“As an exercise physiologist, I would definitely recommend adding in some resistance training because I find with my clients that that tends to get the biggest benefits,” Evans says.

“If somebody hasn’t really had much experience in the gym before, machines are great in that sense because they’re easy to use…and they’re pretty self-explanatory.”

Other types of resistance training can include lifting weights or using resistance bands or the body’s own weight through push-ups and squats.

“The stronger we can get our muscles, theoretically the less force should be on the joint itself there,” Evans explains.

Fernwood Fitness, where Evans helps many women with arthritis get used to exercise, is set up to accommodate a wide range of physical ability, so its members have plenty of choice in which type of exercise suits them best.

Fernwood’s also Australia’s longest running female-only fitness club chain, so even newcomers to the world of gyms find themselves in a supportive atmosphere among other women with the same health concerns and goals.

Simone Meagher from Fernwood Fitness Preston in Victoria says exercising at her local Fernwood club revolutionised her thinking about her genetic arthritis.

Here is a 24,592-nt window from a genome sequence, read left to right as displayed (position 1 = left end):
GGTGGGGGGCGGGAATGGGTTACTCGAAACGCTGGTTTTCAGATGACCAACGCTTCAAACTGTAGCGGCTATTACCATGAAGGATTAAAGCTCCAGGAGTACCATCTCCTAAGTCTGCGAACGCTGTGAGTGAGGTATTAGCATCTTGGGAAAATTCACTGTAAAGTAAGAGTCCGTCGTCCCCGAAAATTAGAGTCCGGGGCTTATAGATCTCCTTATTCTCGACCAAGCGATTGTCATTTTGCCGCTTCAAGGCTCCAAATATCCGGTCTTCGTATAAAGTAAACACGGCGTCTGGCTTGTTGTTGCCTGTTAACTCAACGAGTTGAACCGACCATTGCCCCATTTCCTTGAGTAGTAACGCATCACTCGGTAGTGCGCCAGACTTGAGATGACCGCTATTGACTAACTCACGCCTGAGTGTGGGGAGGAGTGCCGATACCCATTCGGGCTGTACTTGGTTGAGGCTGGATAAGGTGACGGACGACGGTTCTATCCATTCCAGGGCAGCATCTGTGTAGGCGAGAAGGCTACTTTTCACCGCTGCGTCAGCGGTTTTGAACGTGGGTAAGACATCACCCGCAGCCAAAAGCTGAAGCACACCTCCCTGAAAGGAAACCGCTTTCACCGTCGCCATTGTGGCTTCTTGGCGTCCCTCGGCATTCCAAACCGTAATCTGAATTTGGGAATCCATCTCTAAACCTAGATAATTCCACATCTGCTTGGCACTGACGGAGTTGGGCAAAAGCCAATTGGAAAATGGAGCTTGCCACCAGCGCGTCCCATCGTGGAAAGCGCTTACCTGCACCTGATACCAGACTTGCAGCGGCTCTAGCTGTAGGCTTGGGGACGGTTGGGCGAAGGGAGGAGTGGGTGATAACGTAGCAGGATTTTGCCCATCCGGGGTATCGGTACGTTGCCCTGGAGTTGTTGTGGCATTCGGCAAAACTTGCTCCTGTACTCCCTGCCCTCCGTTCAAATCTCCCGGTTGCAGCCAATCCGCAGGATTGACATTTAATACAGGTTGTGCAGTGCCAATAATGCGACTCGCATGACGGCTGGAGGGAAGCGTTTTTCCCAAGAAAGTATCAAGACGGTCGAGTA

“I had a very fixed mindset about my body and what it was capable of but through weight training, I can work on my bone density and I can also work on muscles to support my spine as best as I can,” she says.

As someone who lives with joint pain, Simone knows what it’s like to come up against physical activities that are challenging, but believes perseverance is key.

“A lot of that’s been about developing training that works with your limitations and then changing those limitations so they become strengths,” she says.

“Now I’m able to do things that 12 months ago, I wouldn’t have even dreamed of doing.”

Although you may struggle on your own to find the right exercise to target a specific pain or lack of flexibility or strength, expert Evans suggests contacting a personal trainer or exercise physiologist like herself because they’re trained to help you manage your condition.

They might suggest that you do some one-on-one sessions with a personal trainer so your exercise program can be tailored to your abilities.